“I think part of the reason that we opened the project is to open kids’ eyes to different opportunities that there are available for them,” Danforth said in an interview with The Borgen Project.

Danforth explained that children in Kenya often want to become lawyers, doctors or accountants because they do not have exposure to the alternatives. Part of the mission of The Leo Project is to give them exposure to opportunities in fields such as graphic design, art, coding or therapy.

Creating Sustainable Change Through Community Participation

Since the resource center’s opening in January 2020, The Leo Project’s mission and services have evolved based on conversations with community leaders and members, resting on the idea that Kenyans know what Kenyans need. The Leo Project uses these conversations to both confirm that Kenyans need the services it plans to offer and to discover new areas to dive into.

During pre-opening meetings, heads of schools expressed the need for literacy classes, because parents would come to them unable to read their child’s report card, Danforth said. The Leo Project’s numeracy and literacy classes emerged from this conversation.

Mental Health Services

According to government statistics, around 11.5 million Kenyans have suffered from a mental illness at least once in their lives, but cultural stigmas surrounding mental health prevent people from seeking help and create a lack of qualified professionals who can provide treatment. In Kenya, there are only 88 psychiatrists and 427 psychiatrist nurses trained in the mental health field. As a result, when Danforth and the team approached community leaders and heads of schools about the mental health services they planned to offer, leaders jumped at the idea.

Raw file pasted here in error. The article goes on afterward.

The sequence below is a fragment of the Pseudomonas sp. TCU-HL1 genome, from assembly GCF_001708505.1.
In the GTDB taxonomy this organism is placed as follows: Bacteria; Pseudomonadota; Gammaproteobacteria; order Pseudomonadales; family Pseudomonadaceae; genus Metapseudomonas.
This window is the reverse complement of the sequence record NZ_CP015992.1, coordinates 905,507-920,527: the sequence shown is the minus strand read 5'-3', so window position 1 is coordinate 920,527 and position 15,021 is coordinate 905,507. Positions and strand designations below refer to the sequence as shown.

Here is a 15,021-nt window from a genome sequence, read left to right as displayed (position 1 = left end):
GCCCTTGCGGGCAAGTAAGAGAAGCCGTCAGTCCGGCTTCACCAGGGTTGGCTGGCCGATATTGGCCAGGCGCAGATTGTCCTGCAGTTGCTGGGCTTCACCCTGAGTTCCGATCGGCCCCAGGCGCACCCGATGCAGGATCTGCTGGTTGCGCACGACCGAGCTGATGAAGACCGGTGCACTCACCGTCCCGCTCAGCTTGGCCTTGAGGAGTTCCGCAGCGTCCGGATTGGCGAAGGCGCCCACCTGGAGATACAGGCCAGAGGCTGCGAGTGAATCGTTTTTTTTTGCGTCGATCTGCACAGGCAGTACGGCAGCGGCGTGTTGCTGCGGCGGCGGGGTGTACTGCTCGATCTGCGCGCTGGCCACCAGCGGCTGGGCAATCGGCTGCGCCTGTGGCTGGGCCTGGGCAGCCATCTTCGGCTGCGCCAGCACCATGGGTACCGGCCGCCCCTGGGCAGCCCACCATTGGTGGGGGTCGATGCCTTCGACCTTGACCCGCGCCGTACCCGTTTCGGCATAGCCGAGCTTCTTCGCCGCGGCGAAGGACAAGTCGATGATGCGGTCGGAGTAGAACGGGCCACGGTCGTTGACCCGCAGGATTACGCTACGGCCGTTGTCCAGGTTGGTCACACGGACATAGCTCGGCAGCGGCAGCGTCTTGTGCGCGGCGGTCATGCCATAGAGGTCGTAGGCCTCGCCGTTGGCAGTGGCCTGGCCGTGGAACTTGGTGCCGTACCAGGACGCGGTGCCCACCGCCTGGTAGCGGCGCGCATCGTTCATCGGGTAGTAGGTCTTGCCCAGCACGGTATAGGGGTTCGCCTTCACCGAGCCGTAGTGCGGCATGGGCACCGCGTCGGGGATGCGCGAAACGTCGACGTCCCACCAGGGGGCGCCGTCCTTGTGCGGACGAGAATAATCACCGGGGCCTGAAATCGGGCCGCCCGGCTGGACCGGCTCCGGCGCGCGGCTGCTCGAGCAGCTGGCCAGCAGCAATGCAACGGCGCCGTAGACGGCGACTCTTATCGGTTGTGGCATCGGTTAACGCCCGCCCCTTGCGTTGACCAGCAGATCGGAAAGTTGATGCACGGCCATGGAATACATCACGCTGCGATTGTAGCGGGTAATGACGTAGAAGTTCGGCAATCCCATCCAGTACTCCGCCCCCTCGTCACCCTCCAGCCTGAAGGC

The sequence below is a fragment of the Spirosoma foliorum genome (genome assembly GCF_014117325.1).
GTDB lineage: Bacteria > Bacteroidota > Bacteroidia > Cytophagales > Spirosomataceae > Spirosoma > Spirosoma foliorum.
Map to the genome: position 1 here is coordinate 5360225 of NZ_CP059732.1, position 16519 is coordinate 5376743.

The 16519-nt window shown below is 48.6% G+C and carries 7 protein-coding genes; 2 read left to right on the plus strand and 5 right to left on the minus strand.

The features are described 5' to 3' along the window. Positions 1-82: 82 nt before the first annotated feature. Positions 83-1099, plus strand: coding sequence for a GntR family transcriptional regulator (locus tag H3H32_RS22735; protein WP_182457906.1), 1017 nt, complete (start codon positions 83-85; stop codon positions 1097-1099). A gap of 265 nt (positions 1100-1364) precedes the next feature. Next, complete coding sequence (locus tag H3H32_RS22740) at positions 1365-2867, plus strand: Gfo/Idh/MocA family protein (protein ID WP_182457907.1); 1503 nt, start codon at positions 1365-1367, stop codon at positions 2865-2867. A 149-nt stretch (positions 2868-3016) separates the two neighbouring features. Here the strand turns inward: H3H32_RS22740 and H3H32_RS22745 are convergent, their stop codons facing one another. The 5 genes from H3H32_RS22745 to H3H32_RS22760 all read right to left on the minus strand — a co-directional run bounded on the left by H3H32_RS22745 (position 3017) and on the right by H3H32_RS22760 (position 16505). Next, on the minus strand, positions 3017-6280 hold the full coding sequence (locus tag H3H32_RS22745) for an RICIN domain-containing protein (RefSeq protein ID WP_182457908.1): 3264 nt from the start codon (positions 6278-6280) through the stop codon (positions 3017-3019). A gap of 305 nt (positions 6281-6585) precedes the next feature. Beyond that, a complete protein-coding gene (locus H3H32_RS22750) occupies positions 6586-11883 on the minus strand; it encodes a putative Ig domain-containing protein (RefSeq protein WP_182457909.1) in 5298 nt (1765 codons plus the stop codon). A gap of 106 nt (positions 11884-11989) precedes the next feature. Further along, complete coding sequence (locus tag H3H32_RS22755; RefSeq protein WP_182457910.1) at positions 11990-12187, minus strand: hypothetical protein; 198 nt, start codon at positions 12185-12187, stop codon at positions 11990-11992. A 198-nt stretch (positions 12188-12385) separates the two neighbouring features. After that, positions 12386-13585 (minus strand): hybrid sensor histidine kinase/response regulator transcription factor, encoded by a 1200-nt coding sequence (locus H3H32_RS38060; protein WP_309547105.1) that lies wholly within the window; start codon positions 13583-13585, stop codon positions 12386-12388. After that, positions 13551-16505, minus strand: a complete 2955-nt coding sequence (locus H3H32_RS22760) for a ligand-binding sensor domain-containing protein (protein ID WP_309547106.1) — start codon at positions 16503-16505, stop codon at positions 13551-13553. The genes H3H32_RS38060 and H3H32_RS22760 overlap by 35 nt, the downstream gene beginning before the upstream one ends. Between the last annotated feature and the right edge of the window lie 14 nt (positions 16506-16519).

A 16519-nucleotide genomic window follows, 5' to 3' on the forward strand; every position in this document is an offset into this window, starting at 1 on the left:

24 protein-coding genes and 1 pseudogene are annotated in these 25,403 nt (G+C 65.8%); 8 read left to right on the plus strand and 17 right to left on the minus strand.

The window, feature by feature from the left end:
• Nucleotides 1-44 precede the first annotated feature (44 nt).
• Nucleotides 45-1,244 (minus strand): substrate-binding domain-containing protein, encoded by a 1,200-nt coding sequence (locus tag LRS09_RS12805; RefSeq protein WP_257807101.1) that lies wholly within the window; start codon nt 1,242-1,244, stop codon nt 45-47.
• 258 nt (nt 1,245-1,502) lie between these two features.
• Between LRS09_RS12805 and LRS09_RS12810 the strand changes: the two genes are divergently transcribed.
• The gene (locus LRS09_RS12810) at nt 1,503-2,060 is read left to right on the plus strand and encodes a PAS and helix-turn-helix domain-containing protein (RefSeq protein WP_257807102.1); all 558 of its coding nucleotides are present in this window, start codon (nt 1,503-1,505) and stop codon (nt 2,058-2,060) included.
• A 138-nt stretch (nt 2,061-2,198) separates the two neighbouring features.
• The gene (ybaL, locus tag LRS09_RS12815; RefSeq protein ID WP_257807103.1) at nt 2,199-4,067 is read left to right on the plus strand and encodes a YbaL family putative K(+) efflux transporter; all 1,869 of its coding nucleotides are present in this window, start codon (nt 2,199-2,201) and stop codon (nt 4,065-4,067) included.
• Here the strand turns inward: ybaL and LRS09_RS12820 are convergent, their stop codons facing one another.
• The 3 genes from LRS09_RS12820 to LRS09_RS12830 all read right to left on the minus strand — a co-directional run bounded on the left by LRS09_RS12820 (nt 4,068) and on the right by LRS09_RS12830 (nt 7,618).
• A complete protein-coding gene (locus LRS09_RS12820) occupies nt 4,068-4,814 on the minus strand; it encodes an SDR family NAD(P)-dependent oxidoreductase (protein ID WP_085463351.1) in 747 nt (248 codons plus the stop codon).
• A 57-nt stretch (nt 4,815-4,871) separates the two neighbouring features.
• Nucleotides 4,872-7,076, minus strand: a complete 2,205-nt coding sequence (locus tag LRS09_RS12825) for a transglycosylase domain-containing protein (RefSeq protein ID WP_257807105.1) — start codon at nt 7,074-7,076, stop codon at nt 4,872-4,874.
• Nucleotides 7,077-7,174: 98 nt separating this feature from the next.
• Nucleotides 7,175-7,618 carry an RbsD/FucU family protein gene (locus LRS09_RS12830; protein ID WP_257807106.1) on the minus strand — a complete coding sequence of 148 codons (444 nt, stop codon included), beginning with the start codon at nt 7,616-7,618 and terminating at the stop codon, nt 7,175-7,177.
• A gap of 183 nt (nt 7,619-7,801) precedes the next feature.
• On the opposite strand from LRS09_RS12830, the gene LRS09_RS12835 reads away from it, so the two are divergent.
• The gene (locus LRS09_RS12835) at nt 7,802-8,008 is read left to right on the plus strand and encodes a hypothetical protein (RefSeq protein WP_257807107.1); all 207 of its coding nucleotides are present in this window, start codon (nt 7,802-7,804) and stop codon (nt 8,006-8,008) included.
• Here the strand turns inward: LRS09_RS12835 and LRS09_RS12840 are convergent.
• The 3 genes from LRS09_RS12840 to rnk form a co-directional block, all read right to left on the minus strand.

Engaging the Community

“Spending time with the community and actually getting them very involved and hiring people from the local community and not trying to impart our beliefs or our views as an American, I think, is really important,” Danforth said.

Additionally, Danforth explained that the fact that The Leo Project is not a school or government entity has allowed it the freedom to pilot programs, react to real-time feedback and adapt as necessary without the hindrance of bureaucratic red tape.

“We’re hoping that The Leo Project becomes a place where the community can sort of unite as a whole,” Danforth said, “and we’re hoping to educate as many people as possible.” To reach more people, Danforth hopes to replicate this model across Kenya with the first step being to conduct more fieldwork and data analysis in other communities to better understand their needs, noting that every community is different.

The Leo Project currently partners with the Africa Yoga Project, Daraja Academy, Flying Kites and Education for All Children is looking to expand its partner base. The creation of sustainable change in a community is a large-scale project. The more people and partners working on a project, the broader the knowledge-base that shapes that change and the more effective it becomes. As a result, the goal is to partner with as many organizations as possible and, by doing so, make The Leo Project more sustainable in the long run, Danforth said.

The COVID-19 Shift

The Leo Project is located just outside Nanyuki, Kenya and was serving around 4,000 beneficiaries until the coronavirus pandemic hit. Despite having closed its doors in March 2020, The Leo Project has transitioned to providing relief services to its community and those farther away.